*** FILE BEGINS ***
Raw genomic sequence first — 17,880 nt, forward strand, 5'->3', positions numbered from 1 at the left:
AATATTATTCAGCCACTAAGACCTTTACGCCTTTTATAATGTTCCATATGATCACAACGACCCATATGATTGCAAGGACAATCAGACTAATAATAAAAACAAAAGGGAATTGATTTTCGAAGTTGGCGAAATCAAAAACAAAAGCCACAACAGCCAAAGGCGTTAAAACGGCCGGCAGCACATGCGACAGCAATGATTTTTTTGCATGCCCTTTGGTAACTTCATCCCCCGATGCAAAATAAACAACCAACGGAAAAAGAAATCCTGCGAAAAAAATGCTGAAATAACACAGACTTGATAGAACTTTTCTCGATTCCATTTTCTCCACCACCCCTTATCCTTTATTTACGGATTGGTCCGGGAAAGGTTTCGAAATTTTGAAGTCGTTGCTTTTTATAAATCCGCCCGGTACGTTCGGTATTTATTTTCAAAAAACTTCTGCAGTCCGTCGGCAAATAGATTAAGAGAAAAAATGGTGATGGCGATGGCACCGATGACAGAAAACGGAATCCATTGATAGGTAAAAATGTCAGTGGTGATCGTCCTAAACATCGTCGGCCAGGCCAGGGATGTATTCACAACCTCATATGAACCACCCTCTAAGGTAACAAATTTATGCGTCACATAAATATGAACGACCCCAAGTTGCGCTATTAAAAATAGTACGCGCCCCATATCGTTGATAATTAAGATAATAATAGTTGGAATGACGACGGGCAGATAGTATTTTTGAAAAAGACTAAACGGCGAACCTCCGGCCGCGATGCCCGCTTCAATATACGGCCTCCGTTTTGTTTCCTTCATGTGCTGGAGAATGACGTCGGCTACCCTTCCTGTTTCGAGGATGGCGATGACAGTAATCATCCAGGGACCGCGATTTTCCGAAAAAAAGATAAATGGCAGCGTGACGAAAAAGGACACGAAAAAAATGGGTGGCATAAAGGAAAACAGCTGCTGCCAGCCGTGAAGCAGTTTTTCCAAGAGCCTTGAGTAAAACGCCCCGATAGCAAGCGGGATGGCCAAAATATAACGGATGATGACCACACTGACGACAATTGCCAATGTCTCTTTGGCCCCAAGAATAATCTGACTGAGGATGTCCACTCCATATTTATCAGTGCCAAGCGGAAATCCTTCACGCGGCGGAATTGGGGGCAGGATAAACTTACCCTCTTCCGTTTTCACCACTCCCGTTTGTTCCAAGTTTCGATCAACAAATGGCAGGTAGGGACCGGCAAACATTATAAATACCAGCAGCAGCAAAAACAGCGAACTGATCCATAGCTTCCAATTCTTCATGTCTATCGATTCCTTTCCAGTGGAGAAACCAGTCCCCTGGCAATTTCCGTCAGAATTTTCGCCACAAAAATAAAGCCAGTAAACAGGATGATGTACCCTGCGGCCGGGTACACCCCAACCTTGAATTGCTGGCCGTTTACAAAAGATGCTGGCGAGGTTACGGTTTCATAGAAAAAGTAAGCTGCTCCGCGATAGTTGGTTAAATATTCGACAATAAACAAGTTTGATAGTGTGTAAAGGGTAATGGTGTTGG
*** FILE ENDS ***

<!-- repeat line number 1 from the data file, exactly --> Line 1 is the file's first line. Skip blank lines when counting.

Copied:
Raw genomic sequence first — 17,880 nt, forward strand, 5'->3', positions numbered from 1 at the left: